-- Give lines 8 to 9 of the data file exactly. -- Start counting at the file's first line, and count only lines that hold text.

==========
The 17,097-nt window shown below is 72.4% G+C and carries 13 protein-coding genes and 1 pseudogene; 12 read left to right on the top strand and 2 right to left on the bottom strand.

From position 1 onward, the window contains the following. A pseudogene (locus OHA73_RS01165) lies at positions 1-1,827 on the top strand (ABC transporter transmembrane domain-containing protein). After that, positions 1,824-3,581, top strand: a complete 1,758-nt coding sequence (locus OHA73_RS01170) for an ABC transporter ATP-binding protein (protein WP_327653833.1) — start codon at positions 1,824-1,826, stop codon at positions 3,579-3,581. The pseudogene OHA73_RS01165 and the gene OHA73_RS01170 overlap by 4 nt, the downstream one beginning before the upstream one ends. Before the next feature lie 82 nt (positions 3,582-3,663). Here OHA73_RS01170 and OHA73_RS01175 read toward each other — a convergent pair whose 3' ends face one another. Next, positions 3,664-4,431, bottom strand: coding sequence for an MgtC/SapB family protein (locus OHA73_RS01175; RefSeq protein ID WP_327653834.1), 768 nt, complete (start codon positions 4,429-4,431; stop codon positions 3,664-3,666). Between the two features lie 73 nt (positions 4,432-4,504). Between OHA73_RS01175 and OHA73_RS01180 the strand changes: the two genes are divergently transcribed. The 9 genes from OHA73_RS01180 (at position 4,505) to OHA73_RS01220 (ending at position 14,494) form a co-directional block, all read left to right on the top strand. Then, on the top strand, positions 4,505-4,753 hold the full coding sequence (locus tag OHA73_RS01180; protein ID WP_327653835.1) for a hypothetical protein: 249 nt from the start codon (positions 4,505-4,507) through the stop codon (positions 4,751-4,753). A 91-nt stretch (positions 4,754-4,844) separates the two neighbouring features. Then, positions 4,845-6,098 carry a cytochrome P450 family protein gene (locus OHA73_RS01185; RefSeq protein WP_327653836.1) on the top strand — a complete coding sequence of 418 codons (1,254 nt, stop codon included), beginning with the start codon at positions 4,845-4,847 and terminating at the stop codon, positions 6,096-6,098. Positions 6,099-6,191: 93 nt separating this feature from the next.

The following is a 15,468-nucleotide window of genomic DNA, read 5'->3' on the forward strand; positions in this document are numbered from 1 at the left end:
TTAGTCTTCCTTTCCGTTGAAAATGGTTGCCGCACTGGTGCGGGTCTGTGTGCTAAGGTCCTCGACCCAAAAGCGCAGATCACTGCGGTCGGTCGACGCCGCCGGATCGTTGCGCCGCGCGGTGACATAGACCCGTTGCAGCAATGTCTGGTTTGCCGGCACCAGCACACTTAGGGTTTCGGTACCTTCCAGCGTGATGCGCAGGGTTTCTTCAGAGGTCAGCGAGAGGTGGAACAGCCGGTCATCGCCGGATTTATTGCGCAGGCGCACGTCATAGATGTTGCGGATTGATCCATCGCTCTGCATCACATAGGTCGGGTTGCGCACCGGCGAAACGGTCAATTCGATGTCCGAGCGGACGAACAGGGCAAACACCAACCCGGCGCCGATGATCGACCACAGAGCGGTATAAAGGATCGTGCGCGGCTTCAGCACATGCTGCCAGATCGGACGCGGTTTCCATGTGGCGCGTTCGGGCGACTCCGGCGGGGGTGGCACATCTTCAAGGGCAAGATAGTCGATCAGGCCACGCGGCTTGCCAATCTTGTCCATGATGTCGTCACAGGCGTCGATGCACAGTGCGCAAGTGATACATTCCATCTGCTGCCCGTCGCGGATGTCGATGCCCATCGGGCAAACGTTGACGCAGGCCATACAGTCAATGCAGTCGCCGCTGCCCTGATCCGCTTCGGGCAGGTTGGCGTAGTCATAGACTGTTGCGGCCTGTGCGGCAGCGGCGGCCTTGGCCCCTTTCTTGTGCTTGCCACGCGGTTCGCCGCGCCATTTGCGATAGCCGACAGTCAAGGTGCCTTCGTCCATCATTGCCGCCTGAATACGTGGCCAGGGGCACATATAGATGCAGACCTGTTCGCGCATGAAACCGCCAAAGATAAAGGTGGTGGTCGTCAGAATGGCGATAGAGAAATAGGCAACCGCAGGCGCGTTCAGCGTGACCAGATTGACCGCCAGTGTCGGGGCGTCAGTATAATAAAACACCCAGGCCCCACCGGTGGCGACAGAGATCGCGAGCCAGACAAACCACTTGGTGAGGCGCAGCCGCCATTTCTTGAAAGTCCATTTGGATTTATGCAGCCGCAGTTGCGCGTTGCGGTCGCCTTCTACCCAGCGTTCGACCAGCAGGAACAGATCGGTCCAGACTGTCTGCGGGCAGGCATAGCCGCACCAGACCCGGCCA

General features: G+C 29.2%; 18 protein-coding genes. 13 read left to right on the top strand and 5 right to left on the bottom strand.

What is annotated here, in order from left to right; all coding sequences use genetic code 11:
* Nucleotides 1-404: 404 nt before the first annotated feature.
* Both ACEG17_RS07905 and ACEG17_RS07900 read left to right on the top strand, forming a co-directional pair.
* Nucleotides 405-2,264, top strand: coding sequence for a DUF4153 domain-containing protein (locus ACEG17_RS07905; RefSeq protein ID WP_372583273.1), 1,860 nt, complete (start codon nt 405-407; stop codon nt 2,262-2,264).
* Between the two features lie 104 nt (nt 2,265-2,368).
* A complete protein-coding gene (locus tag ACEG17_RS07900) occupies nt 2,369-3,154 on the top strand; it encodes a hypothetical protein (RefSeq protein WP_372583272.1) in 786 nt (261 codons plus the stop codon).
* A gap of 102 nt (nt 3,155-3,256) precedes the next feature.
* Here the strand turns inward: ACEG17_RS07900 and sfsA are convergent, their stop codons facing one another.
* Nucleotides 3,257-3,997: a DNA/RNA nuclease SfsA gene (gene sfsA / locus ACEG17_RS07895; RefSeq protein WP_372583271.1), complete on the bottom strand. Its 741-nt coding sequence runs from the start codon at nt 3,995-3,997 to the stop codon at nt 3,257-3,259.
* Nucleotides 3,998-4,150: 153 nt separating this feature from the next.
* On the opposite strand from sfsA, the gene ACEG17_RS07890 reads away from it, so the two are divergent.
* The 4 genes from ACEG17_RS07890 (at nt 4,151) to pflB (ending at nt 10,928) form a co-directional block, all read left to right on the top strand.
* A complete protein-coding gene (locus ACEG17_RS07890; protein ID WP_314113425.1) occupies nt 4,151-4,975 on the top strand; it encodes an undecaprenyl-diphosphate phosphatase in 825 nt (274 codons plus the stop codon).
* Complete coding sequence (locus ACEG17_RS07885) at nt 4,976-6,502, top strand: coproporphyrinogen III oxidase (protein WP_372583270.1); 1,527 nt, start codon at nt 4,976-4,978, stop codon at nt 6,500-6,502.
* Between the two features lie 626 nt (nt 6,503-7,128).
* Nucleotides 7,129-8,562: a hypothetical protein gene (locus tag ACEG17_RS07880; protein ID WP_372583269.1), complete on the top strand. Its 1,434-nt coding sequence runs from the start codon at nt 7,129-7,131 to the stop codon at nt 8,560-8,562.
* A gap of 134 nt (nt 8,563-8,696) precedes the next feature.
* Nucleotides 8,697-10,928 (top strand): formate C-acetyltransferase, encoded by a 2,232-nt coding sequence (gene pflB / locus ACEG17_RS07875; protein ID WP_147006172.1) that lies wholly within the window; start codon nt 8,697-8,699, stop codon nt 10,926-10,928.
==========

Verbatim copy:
* Both ACEG17_RS07905 and ACEG17_RS07900 read left to right on the top strand, forming a co-directional pair.
* Nucleotides 405-2,264, top strand: coding sequence for a DUF4153 domain-containing protein (locus ACEG17_RS07905; RefSeq protein ID WP_372583273.1), 1,860 nt, complete (start codon nt 405-407; stop codon nt 2,262-2,264).